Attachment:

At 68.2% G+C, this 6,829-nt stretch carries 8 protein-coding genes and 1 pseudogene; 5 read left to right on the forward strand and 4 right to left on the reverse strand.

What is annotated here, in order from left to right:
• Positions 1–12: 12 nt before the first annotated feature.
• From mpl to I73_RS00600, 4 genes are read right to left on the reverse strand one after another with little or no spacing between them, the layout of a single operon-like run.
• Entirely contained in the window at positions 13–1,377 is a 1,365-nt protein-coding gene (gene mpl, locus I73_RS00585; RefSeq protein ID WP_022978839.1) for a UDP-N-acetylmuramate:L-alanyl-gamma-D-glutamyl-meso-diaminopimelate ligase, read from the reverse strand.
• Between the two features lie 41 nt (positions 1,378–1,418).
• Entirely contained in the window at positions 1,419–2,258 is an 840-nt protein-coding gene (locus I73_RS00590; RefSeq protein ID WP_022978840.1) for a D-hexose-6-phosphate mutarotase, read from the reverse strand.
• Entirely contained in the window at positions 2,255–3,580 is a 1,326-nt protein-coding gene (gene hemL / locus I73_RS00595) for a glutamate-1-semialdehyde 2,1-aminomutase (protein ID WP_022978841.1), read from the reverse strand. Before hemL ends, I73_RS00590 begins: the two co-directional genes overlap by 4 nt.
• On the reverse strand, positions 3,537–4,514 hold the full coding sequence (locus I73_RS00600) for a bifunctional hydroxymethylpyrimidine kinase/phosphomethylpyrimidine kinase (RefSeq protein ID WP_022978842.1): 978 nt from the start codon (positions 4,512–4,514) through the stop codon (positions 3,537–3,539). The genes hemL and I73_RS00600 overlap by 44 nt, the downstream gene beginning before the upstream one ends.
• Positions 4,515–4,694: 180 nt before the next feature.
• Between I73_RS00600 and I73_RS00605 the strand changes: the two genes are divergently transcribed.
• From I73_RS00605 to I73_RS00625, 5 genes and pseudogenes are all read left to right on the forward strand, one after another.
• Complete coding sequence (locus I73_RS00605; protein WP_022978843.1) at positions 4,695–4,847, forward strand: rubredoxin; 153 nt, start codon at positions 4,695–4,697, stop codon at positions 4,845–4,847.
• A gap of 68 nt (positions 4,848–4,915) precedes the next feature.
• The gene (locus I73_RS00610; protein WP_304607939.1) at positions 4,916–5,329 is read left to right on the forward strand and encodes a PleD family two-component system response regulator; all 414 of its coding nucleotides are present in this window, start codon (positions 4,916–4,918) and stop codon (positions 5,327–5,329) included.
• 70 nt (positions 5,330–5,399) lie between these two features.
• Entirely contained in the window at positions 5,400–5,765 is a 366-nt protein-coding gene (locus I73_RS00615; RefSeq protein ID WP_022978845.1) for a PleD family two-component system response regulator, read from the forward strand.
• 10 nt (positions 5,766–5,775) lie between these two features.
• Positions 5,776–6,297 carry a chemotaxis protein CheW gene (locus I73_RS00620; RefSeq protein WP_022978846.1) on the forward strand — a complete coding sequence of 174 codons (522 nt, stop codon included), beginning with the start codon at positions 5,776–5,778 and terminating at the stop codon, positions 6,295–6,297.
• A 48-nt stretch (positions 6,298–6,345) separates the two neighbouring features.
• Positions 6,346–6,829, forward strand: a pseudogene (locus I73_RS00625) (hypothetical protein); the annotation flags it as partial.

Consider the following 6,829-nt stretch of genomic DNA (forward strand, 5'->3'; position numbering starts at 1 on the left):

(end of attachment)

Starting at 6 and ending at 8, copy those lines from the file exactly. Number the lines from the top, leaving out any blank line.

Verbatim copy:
• Between the two features lie 41 nt (positions 1,378–1,418).
• Entirely contained in the window at positions 1,419–2,258 is an 840-nt protein-coding gene (locus I73_RS00590; RefSeq protein ID WP_022978840.1) for a D-hexose-6-phosphate mutarotase, read from the reverse strand.
• Entirely contained in the window at positions 2,255–3,580 is a 1,326-nt protein-coding gene (gene hemL / locus I73_RS00595) for a glutamate-1-semialdehyde 2,1-aminomutase (protein ID WP_022978841.1), read from the reverse strand. Before hemL ends, I73_RS00590 begins: the two co-directional genes overlap by 4 nt.